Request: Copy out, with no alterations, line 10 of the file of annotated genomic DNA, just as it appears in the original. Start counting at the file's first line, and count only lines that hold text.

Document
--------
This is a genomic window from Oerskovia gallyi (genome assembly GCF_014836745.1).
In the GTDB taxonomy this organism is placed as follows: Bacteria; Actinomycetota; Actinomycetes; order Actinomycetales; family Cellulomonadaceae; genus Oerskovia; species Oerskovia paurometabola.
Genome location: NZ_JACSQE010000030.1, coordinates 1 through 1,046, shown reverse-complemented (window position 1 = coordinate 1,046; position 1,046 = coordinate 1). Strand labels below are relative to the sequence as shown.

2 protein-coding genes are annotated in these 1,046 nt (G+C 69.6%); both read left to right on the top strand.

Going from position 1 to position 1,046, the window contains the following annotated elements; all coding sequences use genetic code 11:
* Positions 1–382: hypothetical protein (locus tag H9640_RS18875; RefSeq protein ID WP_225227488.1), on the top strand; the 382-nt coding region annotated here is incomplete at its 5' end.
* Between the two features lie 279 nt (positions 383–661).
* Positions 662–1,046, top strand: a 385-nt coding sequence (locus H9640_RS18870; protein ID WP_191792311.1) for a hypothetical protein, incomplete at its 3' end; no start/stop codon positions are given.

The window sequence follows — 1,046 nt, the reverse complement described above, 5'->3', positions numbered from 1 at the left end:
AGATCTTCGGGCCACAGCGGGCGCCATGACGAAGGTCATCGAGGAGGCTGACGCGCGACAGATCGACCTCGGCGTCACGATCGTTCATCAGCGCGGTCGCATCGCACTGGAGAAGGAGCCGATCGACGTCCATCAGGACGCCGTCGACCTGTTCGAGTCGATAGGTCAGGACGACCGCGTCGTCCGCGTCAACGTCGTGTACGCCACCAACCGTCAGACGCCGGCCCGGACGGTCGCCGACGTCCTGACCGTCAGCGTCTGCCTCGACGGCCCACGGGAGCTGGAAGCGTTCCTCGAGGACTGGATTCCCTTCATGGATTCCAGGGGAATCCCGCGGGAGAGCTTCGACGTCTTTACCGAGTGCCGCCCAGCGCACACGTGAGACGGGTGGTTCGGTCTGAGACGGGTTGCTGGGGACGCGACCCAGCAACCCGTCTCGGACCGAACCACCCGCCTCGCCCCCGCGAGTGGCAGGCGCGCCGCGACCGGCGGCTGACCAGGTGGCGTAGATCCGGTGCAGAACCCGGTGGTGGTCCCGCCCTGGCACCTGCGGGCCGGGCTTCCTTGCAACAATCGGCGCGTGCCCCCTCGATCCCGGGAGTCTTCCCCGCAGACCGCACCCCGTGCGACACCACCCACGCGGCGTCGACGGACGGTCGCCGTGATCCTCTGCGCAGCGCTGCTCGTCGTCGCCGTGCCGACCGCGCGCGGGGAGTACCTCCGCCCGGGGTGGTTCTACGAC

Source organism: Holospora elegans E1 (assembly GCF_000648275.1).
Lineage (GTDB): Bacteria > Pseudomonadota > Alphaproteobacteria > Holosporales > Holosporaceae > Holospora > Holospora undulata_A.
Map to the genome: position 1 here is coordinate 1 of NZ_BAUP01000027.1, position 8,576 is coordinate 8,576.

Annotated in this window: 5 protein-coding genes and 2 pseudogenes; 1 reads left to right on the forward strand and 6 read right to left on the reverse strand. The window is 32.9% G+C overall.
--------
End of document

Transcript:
AGATCTTCGGGCCACAGCGGGCGCCATGACGAAGGTCATCGAGGAGGCTGACGCGCGACAGATCGACCTCGGCGTCACGATCGTTCATCAGCGCGGTCGCATCGCACTGGAGAAGGAGCCGATCGACGTCCATCAGGACGCCGTCGACCTGTTCGAGTCGATAGGTCAGGACGACCGCGTCGTCCGCGTCAACGTCGTGTACGCCACCAACCGTCAGACGCCGGCCCGGACGGTCGCCGACGTCCTGACCGTCAGCGTCTGCCTCGACGGCCCACGGGAGCTGGAAGCGTTCCTCGAGGACTGGATTCCCTTCATGGATTCCAGGGGAATCCCGCGGGAGAGCTTCGACGTCTTTACCGAGTGCCGCCCAGCGCACACGTGAGACGGGTGGTTCGGTCTGAGACGGGTTGCTGGGGACGCGACCCAGCAACCCGTCTCGGACCGAACCACCCGCCTCGCCCCCGCGAGTGGCAGGCGCGCCGCGACCGGCGGCTGACCAGGTGGCGTAGATCCGGTGCAGAACCCGGTGGTGGTCCCGCCCTGGCACCTGCGGGCCGGGCTTCCTTGCAACAATCGGCGCGTGCCCCCTCGATCCCGGGAGTCTTCCCCGCAGACCGCACCCCGTGCGACACCACCCACGCGGCGTCGACGGACGGTCGCCGTGATCCTCTGCGCAGCGCTGCTCGTCGTCGCCGTGCCGACCGCGCGCGGGGAGTACCTCCGCCCGGGGTGGTTCTACGAC